They thought that courage was when a person exhibited a mastery of fear while doing something that was honorable that was not their job (or that they were not receiving monetary reward for). 

The latter was a point of contention in class, as we argued about the courage in the fireman scenario.  Was he courageous, I asked? Some said yes. Some said no.  Some said "He's doing his job."  "A soldier is doing his job, is he courageous?"  "The first responders in 9/11 were doing their job - were they courageous?"

It was a fascinating discussion.

I wonder what they would think of this interview - of Malala Yousafzai.  Is she courageous?  I think yes.  

And more than that - in the wake of my discussion with my students and seeing this video the other night, I ask myself:  What criteria have I put forth for my children to teach them about what it means to be courageous?  About what it means to be kind or good.  How do I show them - through my actions and words - how do I illustrate for them the definitions of these difficult words?  

How do I work to raise a child who carries kindness and courage of this young woman? 

Wednesday, October 9, 2013

So, that happened.

My first car was a Mustang. It was a 1980 powder blue hatchback with far too many cylinders for a 16 year old girl, as evidenced by the rainy day when I delicately parked it in the ditch after fishtailing on slick asphalt because when you gunned it in that thing, it really moved.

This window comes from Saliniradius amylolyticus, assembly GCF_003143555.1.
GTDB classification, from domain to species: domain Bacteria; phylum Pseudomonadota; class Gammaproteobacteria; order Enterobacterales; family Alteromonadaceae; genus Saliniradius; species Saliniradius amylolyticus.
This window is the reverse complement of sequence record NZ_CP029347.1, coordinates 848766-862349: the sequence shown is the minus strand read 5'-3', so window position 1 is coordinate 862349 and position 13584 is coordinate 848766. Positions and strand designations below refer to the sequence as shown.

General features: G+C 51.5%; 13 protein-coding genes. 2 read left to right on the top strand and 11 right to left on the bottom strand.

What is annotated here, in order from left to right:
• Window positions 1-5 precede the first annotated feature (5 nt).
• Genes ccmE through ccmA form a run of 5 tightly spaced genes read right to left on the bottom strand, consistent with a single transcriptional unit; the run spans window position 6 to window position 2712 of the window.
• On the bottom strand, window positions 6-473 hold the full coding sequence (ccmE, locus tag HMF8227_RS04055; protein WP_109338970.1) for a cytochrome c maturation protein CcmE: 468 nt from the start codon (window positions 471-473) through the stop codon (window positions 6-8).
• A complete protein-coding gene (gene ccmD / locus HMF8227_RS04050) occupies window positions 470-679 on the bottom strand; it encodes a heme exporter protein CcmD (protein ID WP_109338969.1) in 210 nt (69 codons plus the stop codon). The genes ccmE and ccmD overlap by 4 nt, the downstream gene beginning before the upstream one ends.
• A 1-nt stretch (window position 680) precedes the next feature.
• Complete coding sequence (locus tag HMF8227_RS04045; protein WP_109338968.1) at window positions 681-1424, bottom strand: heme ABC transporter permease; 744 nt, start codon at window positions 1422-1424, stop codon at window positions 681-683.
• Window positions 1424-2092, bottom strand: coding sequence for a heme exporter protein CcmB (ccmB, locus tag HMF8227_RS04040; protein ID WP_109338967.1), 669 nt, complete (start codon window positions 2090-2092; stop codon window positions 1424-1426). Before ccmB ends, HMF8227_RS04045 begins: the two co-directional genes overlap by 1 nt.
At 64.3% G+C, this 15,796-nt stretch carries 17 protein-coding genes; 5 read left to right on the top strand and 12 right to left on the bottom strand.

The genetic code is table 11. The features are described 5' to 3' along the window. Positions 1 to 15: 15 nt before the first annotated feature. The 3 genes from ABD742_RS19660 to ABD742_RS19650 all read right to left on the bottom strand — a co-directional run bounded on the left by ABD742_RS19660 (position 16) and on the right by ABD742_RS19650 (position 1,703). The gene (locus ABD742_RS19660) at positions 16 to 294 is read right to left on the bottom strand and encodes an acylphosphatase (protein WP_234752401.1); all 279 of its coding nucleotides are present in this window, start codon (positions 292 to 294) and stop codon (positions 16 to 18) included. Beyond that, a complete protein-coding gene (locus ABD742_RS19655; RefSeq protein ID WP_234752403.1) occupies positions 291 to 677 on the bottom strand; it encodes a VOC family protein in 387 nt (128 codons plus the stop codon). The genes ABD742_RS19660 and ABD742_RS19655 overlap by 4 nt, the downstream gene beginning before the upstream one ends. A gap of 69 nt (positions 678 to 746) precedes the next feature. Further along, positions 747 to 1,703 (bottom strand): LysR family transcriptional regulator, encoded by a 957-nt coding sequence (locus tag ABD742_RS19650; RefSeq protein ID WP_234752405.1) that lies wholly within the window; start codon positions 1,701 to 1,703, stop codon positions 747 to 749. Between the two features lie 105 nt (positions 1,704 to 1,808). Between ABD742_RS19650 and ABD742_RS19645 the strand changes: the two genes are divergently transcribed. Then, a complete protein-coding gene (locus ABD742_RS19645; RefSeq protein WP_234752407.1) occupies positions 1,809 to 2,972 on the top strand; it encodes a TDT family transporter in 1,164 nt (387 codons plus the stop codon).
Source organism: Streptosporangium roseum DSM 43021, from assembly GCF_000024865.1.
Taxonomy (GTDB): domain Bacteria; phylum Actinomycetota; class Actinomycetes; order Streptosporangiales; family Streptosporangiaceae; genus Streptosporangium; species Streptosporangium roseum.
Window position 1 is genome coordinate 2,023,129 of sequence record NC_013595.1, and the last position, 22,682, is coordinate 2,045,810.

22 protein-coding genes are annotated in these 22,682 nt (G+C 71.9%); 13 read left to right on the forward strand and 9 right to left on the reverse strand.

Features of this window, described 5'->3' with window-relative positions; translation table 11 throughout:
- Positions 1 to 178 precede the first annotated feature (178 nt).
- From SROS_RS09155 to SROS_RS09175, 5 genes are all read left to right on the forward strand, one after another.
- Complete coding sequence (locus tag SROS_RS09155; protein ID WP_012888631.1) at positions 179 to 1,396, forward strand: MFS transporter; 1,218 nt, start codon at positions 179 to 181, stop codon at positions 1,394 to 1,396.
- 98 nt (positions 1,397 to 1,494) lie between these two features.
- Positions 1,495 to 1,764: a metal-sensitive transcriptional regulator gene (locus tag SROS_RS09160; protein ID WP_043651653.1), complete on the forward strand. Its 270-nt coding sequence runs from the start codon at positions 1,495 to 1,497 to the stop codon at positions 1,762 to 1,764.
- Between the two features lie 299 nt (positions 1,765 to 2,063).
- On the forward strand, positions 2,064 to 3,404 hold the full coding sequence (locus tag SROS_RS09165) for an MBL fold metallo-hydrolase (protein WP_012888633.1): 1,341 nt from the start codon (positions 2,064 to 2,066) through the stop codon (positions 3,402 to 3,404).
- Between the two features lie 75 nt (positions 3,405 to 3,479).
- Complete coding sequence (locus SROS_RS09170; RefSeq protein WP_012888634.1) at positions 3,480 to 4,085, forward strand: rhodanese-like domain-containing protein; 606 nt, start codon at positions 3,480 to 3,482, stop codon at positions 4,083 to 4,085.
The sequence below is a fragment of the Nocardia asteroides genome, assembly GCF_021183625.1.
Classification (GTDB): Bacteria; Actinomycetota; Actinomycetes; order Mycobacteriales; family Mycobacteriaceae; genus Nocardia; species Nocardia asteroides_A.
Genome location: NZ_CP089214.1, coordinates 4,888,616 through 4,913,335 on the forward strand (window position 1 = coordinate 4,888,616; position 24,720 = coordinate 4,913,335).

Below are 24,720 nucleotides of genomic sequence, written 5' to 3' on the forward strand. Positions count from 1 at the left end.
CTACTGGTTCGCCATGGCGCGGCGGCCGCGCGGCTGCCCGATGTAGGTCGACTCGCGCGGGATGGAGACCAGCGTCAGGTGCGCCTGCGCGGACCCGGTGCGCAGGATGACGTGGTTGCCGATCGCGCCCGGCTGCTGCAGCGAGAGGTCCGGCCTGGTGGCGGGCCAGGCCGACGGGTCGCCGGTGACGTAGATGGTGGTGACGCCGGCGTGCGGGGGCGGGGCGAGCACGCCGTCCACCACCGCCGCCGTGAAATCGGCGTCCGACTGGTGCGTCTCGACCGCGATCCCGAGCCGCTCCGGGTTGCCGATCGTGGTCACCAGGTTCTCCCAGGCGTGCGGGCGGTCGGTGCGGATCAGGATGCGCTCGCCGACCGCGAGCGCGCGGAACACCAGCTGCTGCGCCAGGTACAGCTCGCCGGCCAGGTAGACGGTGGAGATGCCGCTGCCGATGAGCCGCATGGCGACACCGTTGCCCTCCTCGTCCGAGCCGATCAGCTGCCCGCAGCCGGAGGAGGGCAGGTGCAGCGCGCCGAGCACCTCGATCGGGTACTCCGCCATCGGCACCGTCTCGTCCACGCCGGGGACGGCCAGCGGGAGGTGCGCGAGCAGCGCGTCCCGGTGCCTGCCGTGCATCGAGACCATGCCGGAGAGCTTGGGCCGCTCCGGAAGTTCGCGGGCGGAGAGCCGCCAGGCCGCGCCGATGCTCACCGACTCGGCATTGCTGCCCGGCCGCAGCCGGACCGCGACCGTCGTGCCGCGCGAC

I loved my first car.  I wanted a Mustang. I got a Mustang. I ruined a Mustang.

I moved on to other cars after that - a Geo Metro with half the engine my Mustang had, a Mazda 626 that couldn't keep a transmission, and a Nissan Sentra, shiny and red, with some weird overdrive issue.  Then there was the Altima and the Eclipse - the cars we vowed to drive into the ground.  The sedans we've been holding onto as if they were our last shred of dignity.  Because they are our last connection to that pre-child life where our cars were pretty and sleek, where they didn't stink of chinese food and feet, where we could comfortably reach into the back floorboards without wondering what fresh hell we might find, or at least know if we found it that *we* put it there.

But now we've snipped that final small thread between musician and performance poet us and middle-aged suburban parent us.  We bought this behemoth.  We tell ourselves we're still cool and we call it War Machine because "Predawn grey mica" is exactly the same color as Iron Man's partner.

And exactly as every other minivan sellout has told me I would, I love it.

It's big.  The kids are no longer playing the game I call "elbows and eyeballs".  I don't have to listen to one person tell me they're getting kicked into the face.  When belted in, they are all contained in a space much farther away from me and from each other than they used to have and every bit of it was worth it. Did I mention it's big?

And it's fancy.  My last car was 15 years old, which means that the features and benefits consisted of a CD player and a trunk that pops open from the inside.  This one has special keys and satellite navigation and weather and special radio stuff and things.  And approximately 27 cupholders.  And a seat warmer.

If I think too much about the bill, I get a little fluttery in my "I work for peanuts" soul, but man, this thing is beautiful. Just once I'd like to go back in time and talk to performing poet me.  "Performance poet me," I'd say.  "Twelve years from now you will have three children and a minivan and Martha Stewart will have served time in prison.  Suck it up and deal."

I'd never believe me.